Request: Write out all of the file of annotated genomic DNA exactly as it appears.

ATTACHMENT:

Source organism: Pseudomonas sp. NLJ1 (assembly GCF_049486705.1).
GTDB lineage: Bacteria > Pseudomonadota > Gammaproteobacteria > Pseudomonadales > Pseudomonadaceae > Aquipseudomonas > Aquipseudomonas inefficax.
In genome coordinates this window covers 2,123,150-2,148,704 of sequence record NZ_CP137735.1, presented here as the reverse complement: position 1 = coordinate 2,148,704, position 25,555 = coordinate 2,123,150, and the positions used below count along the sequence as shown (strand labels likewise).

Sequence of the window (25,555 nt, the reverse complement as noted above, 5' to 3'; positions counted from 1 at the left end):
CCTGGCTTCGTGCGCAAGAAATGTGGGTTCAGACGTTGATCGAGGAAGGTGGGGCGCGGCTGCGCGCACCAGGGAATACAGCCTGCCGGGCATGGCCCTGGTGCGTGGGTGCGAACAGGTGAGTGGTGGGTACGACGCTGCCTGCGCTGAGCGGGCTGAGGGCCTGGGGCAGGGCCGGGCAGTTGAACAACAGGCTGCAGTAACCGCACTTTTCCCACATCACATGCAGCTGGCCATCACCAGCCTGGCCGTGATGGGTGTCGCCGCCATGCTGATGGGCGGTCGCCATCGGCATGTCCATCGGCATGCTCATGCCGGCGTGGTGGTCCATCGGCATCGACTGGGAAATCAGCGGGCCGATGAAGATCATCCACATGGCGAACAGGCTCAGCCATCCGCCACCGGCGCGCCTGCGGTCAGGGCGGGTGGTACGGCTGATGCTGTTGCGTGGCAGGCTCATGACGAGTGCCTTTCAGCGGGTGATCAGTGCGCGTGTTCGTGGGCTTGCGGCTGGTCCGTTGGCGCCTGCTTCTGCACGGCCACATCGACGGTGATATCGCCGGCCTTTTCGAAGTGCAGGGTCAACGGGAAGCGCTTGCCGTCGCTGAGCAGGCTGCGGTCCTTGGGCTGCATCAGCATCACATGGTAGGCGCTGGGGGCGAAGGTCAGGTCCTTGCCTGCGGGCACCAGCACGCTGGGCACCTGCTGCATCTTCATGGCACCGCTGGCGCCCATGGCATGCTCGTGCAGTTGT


Source organism: Pseudomonas sp. NLJ1 (assembly GCF_049486705.1).
GTDB lineage: Bacteria > Pseudomonadota > Gammaproteobacteria > Pseudomonadales > Pseudomonadaceae > Aquipseudomonas > Aquipseudomonas inefficax.
In genome coordinates this window covers 2,123,150-2,148,704 of sequence record NZ_CP137735.1, presented here as the reverse complement: position 1 = coordinate 2,148,704, position 25,555 = coordinate 2,123,150, and the positions used below count along the sequence as shown (strand labels likewise).

Sequence of the window (25,555 nt, the reverse complement as noted above, 5' to 3'; positions counted from 1 at the left end):
CCTGGCTTCGTGCGCAAGAAATGTGGGTTCAGACGTTGATCGAGGAAGGTGGGGCGCGGCTGCGCGCACCAGGGAATACAGCCTGCCGGGCATGGCCCTGGTGCGTGGGTGCGAACAGGTGAGTGGTGGGTACGACGCTGCCTGCGCTGAGCGGGCTGAGGGCCTGGGGCAGGGCCGGGCAGTTGAACAACAGGCTGCAGTAACCGCACTTTTCCCACATCACATGCAGCTGGCCATCACCAGCCTGGCCGTGATGGGTGTCGCCGCCATGCTGATGGGCGGTCGCCATCGGCATGTCCATCGGCATGCTCATGCCGGCGTGGTGGTCCATCGGCATCGACTGGGAAATCAGCGGGCCGATGAAGATCATCCACATGGCGAACAGGCTCAGCCATCCGCCACCGGCGCGCCTGCGGTCAGGGCGGGTGGTACGGCTGATGCTGTTGCGTGGCAGGCTCATGACGAGTGCCTTTCAGCGGGTGATCAGTGCGCGTGTTCGTGGGCTTGCGGCTGGTCCGTTGGCGCCTGCTTCTGCACGGCCACATCGACGGTGATATCGCCGGCCTTTTCGAAGTGCAGGGTCAACGGGAAGCGCTTGCCGTCGCTGAGCAGGCTGCGGTCCTTGGGCTGCATCAGCATCACATGGTAGGCGCTGGGGGCGAAGGTCAGGTCCTTGCCTGCGGGCACCAGCACGCTGGGCACCTGCTGCATCTTCATGGCACCGCTGGCGCCCATGGCATGCTCGTGCAGTTGT